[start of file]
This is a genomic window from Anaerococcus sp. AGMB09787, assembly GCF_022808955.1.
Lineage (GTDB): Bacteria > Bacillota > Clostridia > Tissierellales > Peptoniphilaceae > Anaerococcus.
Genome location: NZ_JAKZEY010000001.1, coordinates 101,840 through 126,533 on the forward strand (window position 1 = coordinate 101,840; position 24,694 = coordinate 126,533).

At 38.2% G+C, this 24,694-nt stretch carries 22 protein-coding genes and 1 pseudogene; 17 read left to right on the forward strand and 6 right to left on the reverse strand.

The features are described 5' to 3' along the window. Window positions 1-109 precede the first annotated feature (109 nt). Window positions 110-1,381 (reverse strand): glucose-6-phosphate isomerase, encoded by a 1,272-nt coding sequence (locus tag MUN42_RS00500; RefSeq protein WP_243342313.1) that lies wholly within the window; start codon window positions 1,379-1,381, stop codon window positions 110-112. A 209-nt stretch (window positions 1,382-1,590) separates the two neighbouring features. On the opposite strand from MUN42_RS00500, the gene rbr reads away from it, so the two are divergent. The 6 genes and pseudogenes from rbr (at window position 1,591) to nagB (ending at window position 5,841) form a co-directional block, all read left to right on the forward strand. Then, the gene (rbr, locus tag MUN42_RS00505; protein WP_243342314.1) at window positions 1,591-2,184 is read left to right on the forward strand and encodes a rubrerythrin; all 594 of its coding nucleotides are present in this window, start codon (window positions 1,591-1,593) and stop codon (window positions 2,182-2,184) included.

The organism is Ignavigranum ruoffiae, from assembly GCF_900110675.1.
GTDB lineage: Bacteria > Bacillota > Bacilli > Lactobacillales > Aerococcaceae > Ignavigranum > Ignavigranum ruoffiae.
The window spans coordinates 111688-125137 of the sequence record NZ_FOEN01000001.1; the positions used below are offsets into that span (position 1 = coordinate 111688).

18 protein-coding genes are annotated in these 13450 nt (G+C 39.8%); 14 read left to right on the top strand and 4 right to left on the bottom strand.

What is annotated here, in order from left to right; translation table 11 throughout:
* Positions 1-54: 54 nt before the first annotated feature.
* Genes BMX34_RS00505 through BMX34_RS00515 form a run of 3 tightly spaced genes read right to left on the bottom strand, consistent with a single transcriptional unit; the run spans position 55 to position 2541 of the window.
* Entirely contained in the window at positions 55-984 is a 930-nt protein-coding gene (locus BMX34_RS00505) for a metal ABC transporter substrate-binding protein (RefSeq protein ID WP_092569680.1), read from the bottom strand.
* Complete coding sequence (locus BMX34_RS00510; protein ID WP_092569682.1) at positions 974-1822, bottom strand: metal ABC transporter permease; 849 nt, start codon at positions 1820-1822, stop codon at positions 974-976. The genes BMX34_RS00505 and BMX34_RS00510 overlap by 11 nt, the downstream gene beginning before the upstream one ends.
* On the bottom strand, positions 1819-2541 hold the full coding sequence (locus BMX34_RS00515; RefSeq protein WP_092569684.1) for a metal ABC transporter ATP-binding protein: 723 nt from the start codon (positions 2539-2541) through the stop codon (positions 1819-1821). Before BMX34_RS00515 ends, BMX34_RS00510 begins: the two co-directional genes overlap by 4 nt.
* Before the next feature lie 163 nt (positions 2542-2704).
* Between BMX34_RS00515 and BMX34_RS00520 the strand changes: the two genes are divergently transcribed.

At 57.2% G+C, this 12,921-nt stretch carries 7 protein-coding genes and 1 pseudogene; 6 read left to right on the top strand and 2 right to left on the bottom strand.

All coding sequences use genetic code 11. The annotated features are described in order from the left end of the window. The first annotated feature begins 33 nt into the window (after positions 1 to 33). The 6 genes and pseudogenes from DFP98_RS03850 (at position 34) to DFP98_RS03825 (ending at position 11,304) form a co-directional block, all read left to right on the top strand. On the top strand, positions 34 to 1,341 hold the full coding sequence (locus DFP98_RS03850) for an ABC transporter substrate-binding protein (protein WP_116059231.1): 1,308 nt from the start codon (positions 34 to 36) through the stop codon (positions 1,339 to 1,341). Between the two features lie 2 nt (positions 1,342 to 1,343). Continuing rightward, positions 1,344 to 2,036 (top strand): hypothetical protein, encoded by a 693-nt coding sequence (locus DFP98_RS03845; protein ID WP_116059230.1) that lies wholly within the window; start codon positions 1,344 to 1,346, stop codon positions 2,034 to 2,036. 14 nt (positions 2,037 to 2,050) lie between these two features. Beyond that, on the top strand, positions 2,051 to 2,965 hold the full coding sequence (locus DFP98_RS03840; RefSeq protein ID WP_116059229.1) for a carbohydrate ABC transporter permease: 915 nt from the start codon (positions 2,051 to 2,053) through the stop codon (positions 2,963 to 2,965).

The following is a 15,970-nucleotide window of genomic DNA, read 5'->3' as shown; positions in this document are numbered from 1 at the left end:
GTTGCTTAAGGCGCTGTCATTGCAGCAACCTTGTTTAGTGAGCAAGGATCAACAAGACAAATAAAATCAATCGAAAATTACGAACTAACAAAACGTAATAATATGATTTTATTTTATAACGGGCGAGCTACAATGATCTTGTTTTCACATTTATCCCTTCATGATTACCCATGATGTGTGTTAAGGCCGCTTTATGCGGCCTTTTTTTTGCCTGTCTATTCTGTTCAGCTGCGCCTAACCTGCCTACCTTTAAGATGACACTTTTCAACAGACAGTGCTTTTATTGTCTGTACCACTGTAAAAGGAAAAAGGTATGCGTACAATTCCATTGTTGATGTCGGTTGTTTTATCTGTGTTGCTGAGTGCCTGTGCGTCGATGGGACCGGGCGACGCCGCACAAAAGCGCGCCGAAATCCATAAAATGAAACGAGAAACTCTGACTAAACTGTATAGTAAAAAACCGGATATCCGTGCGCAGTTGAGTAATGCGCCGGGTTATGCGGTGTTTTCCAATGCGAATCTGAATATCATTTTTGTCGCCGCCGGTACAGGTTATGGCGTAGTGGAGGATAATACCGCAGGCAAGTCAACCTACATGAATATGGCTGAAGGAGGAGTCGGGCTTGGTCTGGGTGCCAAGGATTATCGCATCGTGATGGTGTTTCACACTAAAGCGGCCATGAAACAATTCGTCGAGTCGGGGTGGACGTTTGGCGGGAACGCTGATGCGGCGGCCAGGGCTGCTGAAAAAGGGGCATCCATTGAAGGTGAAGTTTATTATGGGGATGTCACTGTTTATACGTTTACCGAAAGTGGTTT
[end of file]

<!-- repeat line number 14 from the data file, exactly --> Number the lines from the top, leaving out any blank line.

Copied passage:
* Complete coding sequence (locus BMX34_RS00510; protein ID WP_092569682.1) at positions 974-1822, bottom strand: metal ABC transporter permease; 849 nt, start codon at positions 1820-1822, stop codon at positions 974-976. The genes BMX34_RS00505 and BMX34_RS00510 overlap by 11 nt, the downstream gene beginning before the upstream one ends.